The Problem with White Feminism

Feminism, historically, has come in waves. From fighting the ownership of husbands and fathers over wives and daughters to fighting for political rights, it seems that every few years or so the wave comes back with new goals in mind. Even now, we’ve seen some ramifications of the wave. It varies from the #MeToo movement and Time’s Up to promoting sex and body positivity, but we’ve all experienced the trends on social media and the outcomes from holding people accountable. 

Women sitting on brown wooden bench Photo by RF._.Studio from Pexels

Even coming this far and gaining the right to vote and reproductive autonomy (though that’s being challenged once again), there are still flaws within the feminist movement that need to be addressed.  

The main issue? White feminism. 

I’ll start by saying that if you’re offended with me calling white feminism an issue, you’re only proving the exact point I’m trying to make.  

 So, what is white feminism and why is it bad? 

White feminism primarily centers around utilizing feminism as a marketing strategy or promoting feminism to achieve personal success. Ask yourself: are you actually interested in these issues because you care or because it will make you seem engaged and further your individual goals? The root of white feminism can be narrowed down to ‘keeping up appearances’ for profit. Objectives aren’t to dismantle systems that oppress women but to find a way to exist and succeed within the patriarchal, capitalistic, and imperialistic systems already in place. 

The issue with white feminism is that it’s purposefully exclusionary. The solution? Making sure your feminism is intersectional. That means recognizing there are many identities. Often, people discuss race, gender, and sexuality as separate issues, but they forget that identities can overlap.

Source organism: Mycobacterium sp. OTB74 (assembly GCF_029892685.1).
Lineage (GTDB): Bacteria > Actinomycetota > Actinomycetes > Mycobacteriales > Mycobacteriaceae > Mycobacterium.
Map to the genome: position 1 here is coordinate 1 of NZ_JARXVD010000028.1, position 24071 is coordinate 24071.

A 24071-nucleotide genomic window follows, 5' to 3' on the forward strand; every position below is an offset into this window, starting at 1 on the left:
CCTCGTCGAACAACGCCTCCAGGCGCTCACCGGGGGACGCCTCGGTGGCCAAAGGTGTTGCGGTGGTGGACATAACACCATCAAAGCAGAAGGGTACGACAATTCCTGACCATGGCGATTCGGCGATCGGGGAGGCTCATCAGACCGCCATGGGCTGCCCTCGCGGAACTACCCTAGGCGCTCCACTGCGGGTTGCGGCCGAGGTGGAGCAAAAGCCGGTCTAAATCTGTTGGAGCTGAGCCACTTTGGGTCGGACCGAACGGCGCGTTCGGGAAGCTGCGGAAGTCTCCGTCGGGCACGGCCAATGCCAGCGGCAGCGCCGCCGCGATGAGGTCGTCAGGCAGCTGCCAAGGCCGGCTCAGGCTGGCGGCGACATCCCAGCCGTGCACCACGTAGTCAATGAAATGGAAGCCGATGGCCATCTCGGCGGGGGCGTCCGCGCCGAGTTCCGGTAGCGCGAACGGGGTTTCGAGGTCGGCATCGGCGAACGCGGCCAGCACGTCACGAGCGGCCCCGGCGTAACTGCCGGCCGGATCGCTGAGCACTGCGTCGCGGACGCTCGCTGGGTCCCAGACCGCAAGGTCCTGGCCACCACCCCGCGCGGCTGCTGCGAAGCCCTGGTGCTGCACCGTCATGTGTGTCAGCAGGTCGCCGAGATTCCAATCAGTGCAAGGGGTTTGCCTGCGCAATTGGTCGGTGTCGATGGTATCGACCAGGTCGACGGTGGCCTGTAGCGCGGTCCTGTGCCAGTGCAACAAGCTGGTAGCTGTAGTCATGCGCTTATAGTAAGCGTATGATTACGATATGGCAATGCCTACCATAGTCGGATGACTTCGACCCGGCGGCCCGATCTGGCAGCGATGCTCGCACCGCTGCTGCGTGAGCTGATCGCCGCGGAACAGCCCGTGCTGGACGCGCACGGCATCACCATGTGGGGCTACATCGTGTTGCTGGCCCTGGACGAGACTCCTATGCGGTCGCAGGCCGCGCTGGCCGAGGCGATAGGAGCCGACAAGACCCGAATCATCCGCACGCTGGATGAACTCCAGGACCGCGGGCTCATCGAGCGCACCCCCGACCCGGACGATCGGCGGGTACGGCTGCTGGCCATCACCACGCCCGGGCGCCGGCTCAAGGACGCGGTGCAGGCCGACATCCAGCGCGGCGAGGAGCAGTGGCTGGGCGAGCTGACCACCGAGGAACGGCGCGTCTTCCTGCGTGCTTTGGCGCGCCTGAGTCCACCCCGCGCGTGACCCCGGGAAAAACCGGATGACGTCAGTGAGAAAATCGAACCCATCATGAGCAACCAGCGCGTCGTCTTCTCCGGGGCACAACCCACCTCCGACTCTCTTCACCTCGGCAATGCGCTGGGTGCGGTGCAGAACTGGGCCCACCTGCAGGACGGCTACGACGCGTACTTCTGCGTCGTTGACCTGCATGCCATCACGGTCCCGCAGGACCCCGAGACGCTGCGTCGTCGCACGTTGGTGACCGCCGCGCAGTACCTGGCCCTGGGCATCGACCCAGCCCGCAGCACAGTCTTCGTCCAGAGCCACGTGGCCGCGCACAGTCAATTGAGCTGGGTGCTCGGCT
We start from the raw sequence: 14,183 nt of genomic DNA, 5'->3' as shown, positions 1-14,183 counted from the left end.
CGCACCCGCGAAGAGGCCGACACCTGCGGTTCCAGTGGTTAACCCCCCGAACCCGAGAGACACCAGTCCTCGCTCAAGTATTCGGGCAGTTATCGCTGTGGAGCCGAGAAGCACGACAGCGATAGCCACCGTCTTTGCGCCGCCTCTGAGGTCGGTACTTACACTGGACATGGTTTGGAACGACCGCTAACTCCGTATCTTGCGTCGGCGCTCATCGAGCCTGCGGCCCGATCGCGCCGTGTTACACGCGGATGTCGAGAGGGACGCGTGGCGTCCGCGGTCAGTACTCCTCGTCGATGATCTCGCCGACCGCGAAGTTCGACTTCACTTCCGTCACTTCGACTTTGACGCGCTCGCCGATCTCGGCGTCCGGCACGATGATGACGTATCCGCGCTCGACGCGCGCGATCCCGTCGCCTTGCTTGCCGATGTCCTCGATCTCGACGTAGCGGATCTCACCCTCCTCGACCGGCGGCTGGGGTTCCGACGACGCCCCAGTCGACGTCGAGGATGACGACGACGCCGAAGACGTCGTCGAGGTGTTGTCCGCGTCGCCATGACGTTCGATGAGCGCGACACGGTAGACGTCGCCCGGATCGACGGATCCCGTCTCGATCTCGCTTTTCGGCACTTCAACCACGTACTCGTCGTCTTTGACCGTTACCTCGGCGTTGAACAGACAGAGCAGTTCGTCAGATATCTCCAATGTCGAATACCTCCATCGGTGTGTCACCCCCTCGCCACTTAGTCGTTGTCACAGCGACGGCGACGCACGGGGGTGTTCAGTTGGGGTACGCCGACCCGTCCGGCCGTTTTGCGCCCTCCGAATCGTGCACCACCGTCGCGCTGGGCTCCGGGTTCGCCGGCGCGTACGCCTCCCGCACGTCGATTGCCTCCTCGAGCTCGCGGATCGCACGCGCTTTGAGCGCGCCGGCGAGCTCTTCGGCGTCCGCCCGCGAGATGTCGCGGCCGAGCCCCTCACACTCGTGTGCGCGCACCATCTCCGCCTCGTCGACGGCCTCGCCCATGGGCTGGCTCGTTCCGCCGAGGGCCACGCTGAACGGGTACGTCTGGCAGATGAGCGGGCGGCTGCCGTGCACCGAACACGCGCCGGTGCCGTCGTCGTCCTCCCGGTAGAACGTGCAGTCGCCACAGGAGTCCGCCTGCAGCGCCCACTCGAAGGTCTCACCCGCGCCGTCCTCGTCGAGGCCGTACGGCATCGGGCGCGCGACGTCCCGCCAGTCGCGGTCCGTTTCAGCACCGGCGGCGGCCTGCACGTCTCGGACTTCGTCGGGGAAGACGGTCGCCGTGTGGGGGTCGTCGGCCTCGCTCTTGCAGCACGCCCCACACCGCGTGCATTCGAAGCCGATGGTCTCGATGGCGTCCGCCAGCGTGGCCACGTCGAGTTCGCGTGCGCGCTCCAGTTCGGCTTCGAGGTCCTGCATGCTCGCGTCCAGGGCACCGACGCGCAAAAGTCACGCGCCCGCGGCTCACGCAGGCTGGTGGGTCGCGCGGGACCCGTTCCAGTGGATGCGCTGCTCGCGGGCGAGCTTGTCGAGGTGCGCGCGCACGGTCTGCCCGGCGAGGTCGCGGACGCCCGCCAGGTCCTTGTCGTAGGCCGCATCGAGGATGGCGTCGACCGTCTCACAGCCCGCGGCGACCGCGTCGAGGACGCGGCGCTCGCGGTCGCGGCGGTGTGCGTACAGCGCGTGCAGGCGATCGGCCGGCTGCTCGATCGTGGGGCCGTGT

protest sign Photo by Micheile Henderson

Women’s rights are more than just fighting for certain policies for ‘all’ women. In the process for fighting for specific rights, people need to be inclusive to all identities. How does a certain issue affect Black women? Asian women? Native women? Trans women? LGBTQ+ individuals? If you’re not asking these questions to yourself, your feminism isn’t considerate for every party involved. Feminism has to be more than just what benefits you. It must benefit the whole.  

Intersectional feminism focuses specifically on that problem. It works to incorporate all voices to address the inequalities rooted in current systems to understand the depths of oppressive institutions; oppression from institutions that white women don’t experience. 

Crises of women are not universal, and some women experience oppression to greater degrees based on other factors besides gender. Actively ignoring these disparities or becoming defensive when non-white people or people of varying genders call you out or challenge your intentions, you’re dismissing their experiences and blaming the messenger. Ultimately, you are part of the problem.  

Feminism is more than girl bossing your way to the top and stepping on the throats of minorities along the way. It’s more than ‘uplifting’ other women with words and doing nothing to back it up. The time for complicity is over. White women need to step up and be allies. They need to learn how to grow so they can use their white privilege to help marginalized communities.